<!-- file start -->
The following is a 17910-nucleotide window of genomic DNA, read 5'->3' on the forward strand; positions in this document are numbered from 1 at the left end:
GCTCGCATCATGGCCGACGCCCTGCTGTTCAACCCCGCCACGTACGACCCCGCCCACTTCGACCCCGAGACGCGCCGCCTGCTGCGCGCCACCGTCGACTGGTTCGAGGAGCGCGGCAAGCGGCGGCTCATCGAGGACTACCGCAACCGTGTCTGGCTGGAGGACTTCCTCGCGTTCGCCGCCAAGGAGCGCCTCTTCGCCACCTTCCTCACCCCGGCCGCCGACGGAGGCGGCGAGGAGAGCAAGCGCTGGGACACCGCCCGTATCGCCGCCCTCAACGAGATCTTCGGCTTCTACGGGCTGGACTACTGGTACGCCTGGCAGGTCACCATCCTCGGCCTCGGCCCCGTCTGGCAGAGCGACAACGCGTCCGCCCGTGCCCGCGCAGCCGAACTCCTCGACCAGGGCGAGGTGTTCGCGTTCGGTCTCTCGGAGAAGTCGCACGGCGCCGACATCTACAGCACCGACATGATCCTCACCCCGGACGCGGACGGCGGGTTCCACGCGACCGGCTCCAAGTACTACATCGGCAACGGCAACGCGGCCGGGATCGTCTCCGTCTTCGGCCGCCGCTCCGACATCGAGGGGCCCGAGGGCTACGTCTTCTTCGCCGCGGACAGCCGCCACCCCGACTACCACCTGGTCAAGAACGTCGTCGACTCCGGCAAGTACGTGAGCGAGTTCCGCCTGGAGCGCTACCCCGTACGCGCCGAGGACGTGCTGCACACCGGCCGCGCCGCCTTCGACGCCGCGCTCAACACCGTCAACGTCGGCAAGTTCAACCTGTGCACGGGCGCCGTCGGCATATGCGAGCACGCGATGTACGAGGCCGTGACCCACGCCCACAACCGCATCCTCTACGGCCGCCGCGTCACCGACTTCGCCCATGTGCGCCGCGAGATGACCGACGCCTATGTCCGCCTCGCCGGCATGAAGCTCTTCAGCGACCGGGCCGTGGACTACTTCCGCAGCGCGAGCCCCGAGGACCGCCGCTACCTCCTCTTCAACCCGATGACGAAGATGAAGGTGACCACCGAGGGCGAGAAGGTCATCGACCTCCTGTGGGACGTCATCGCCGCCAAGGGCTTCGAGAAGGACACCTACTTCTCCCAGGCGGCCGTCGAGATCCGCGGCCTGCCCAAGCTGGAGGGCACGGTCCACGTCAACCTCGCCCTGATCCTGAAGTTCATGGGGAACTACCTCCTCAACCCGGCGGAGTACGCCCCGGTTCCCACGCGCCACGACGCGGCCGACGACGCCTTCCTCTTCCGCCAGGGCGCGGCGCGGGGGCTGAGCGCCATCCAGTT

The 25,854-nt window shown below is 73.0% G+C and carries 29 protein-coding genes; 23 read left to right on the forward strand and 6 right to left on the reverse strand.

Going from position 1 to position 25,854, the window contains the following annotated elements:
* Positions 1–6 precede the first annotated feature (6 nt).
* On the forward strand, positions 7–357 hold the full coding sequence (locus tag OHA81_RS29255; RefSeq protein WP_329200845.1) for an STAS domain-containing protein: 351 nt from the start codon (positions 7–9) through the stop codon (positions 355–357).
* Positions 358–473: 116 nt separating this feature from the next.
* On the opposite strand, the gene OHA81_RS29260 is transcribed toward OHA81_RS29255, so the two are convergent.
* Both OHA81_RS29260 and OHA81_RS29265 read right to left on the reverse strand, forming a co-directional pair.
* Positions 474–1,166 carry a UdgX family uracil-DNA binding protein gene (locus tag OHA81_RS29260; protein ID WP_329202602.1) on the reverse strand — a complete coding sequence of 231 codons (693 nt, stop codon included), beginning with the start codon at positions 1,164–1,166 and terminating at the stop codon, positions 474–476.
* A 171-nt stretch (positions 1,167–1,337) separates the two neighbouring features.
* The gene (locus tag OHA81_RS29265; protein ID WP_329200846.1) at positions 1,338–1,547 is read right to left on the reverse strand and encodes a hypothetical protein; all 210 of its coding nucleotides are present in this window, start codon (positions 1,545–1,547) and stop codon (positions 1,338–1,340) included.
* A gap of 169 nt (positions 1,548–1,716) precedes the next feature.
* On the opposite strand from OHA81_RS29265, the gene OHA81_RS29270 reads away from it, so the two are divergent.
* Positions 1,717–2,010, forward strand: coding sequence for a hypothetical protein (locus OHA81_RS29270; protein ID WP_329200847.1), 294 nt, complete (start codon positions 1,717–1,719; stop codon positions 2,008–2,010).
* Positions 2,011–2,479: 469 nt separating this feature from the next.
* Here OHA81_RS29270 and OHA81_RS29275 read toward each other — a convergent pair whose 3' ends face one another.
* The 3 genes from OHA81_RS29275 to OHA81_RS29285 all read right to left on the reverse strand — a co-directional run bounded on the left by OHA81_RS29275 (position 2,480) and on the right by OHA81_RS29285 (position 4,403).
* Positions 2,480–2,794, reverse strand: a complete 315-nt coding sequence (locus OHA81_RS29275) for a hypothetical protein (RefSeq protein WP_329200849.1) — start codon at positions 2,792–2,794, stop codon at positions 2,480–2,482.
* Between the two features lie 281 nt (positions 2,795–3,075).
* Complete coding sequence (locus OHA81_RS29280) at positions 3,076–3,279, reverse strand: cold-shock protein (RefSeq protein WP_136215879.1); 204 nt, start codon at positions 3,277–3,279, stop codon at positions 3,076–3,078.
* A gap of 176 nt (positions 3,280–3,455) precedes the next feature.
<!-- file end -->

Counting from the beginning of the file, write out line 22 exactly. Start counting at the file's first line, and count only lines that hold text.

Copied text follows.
* A gap of 176 nt (positions 3,280–3,455) precedes the next feature.